House Democrats yesterday decided to allow votes on 13 of the 105 amendments submitted for the spending bill that funds environmental agencies, prompting cries of foul play from Republicans.
The Rules Committee last night approved a resolution governing debate on the House floor, which is expected as soon as today, for the $32.3 billion fiscal 2010 appropriations bill to fund the Interior Department, U.S. EPA and Forest Service.
The limited number of amendments continues a practice begun last week when Democrats allowed 33 amendments to the Commerce, Justice, Science spending bill out of the more than 100 filed by Republicans.
While appropriations bills often come to the floor under an "open rule" that allows for nearly unlimited amendments, Democrats sought the structured rule because the large number of amendments could have stretched out debate for days. Republicans on the Rules panel requested an open rule and suggested that the chairman and ranking member of the Interior Appropriations Subcommittee should be able to work out a deal between themselves on how many amendments to offer.
"Let's just try to do what's been done through the history of the Republic," said Rules Committee ranking member David Dreier (R-Calif.). "We're going to continue to fight until we get back to that open amendment process."
But Rules Chairwoman Louise Slaughter (D-N.Y.) said Democratic leaders made a "generous offer" to Republicans months ago to come to an agreement about amendments but were rebuffed. She said Republicans continue to refuse to cooperate, citing the rare eight-hour non-stop voting session they forced last week in frustration over the limited amendments on the CJS bill as proof that "nothing's really going to change."
Assuming the rule is approved, two of the amendments that will be voted on by the full House would reduce the bill's spending, including a measure from Rep. Jim Jordan (R-Ohio) to eliminate $5.75 billion -- returning to 2008 spending levels -- and one from Rep. Cliff Stearns (R-Fla.) to decrease EPA funding by 38 percent to 2009 levels. Both measures are expected to fail.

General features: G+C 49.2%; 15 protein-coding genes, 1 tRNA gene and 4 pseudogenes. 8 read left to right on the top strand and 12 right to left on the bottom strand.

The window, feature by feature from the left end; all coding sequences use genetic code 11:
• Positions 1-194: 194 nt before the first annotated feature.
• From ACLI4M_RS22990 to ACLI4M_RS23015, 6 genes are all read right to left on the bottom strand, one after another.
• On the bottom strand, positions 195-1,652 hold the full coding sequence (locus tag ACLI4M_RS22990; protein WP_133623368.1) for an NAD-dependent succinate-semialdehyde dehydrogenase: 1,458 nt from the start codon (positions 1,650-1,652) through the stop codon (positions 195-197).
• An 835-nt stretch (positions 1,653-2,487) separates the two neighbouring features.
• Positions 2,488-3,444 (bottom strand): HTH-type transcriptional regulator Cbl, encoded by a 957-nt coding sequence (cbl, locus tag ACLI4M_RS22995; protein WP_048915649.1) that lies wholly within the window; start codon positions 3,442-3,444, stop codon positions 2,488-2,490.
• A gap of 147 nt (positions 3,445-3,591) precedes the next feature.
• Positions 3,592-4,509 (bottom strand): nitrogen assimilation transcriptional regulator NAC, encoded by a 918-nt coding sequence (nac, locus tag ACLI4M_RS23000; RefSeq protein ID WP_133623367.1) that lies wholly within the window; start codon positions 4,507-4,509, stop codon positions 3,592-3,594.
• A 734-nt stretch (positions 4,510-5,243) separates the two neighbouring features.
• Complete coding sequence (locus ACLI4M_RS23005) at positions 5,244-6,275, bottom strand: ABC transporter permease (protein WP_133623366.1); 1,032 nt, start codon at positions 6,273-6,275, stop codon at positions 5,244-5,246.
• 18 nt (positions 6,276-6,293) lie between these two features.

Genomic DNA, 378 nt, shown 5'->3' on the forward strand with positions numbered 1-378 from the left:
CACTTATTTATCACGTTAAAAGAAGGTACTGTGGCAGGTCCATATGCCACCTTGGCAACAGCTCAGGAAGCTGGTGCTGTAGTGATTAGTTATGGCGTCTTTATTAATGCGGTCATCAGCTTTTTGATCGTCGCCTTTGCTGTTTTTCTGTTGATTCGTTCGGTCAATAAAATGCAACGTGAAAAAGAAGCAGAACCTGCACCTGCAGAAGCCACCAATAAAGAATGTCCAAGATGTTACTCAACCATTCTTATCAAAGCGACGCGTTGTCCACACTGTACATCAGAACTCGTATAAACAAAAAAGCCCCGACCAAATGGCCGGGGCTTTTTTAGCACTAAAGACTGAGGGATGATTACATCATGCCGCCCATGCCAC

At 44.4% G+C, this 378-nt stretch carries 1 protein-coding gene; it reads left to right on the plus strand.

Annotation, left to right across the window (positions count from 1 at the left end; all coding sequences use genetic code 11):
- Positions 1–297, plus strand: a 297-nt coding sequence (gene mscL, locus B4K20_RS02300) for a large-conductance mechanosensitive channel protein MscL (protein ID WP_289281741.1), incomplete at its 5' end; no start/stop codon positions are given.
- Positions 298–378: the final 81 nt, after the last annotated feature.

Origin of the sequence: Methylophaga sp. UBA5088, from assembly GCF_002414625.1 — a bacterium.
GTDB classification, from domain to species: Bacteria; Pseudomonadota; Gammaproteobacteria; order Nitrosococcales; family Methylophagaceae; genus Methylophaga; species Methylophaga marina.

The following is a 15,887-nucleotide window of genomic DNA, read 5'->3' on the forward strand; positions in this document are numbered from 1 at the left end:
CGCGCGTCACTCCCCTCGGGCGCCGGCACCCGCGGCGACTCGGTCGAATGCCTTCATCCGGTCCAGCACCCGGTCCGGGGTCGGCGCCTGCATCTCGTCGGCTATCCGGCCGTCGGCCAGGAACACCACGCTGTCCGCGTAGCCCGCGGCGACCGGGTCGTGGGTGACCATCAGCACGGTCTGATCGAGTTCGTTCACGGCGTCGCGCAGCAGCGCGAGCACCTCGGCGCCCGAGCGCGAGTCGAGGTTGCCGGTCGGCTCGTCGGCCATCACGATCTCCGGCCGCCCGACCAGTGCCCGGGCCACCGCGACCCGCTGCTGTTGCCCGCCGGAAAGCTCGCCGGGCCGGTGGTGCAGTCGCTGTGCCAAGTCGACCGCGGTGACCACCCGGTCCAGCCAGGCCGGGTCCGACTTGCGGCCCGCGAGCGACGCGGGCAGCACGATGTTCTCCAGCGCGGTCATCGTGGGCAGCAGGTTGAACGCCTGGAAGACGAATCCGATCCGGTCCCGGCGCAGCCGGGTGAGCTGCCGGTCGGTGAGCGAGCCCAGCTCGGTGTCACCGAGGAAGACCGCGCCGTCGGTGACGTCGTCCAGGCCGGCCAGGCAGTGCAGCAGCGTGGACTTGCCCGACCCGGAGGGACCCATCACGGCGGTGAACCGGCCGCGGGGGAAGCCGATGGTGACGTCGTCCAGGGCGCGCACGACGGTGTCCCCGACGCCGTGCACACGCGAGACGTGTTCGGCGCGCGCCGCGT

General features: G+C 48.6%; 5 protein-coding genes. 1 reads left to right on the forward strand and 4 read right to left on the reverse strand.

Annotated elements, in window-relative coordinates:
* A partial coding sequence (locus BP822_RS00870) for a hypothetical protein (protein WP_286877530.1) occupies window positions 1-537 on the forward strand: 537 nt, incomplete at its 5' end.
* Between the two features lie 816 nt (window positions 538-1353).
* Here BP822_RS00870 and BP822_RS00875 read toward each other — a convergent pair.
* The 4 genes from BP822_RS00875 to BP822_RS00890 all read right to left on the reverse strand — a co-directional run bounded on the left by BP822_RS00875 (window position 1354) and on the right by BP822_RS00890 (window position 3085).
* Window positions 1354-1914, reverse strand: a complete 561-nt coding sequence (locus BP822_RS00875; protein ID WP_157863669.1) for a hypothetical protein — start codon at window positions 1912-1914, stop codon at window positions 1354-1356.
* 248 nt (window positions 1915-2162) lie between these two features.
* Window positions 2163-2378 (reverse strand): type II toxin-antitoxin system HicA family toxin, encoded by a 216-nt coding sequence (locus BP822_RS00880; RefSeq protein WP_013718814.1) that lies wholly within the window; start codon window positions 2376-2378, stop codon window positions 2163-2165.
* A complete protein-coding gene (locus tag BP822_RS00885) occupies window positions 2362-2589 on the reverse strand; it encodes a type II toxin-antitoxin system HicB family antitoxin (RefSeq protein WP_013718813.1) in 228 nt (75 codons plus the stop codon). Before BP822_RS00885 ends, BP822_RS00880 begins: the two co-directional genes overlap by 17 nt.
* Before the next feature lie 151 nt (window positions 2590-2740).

A manager's amendment from Interior Appropriations Subcommittee Chairman Norm Dicks (D-Wash.) includes provisions to allow abandoned mine land funding to be used for the non-federal share of projects to repair acid mine drainage from coal mines; increase funding for the Saving America's Treasures Account by taking money from the National Park Service construction account; and increase funding for the Land and Water Conservation Fund Stateside program by $10 million, which would come out of Interior's working capital fund.
The House will also vote on amendments to prohibit recreation grants from the Land and Water Conservation Fund from being used to acquire land in state or local parks; provide $25 million for Forest Service drug enforcement efforts; and provide $2.5 million for forest health and community wildfire protection under the Healthy Forest Restoration Act, among other measures.
EPA, climate amendments left behind
Democrats jettisoned several amendments that would have limited EPA's ability to regulate greenhouse gases under the Clean Air Act. None of the 13 amendments allowed to go to the floor addressed climate regulations.
An amendment from Rep. Phil Roe (R-Tenn.) would have blocked EPA from using funds to implement, administer or enforce its proposed "endangerment" finding, which would determine that greenhouse gases threaten public health and welfare.
Another measure put forth by Rep. Steve King (R-Iowa) would have prevented EPA from using funds to implement any rule requiring the mandatory reporting of greenhouse gas emissions. The House Appropriations Committee adopted an amendment to the bill last week from Rep. Tom Latham (R-Iowa) that would prevent funding for any rule that requires mandatory reporting of greenhouse gases from manure management systems at large factory farms (E&E Daily, June 19).
Democrats also discarded two measures from Rep. Jerry Lewis (R-Calif.), ranking member of the Appropriations Committee, to limit EPA's scope on climate regulations. One measure would have prohibited the agency from making changes to its greenhouse gas regulations; the other would have reduced the bill's funding for climate change to the fiscal 2009 enacted level.
Other amendments Democrats rejected include one to reinstate commercial oil shale regulations put in place months before the Bush administration left office, which Interior Secretary Ken Salazar has put under review, and a proposal from Rep. Devin Nunes (R-Calif.) to eliminate funding for a federal biological opinion that calls for curtailing irrigation in California's Central Valley to protect fish.
Nunes said without the measure "absolute chaos" could break out in the valley, but Rules Committee member Dennis Cardoza (D-Calif.) said Salazar will visit the area Sunday and is taking steps to resolve the issue.
Rep. Lee Terry (R-Neb.) withdrew an amendment that would prevent EPA from considering the effects of "indirect" land-use changes when calculating biofuels emissions. Terry said he was satisfied by a similar provision that was included in the House energy and climate change bill.
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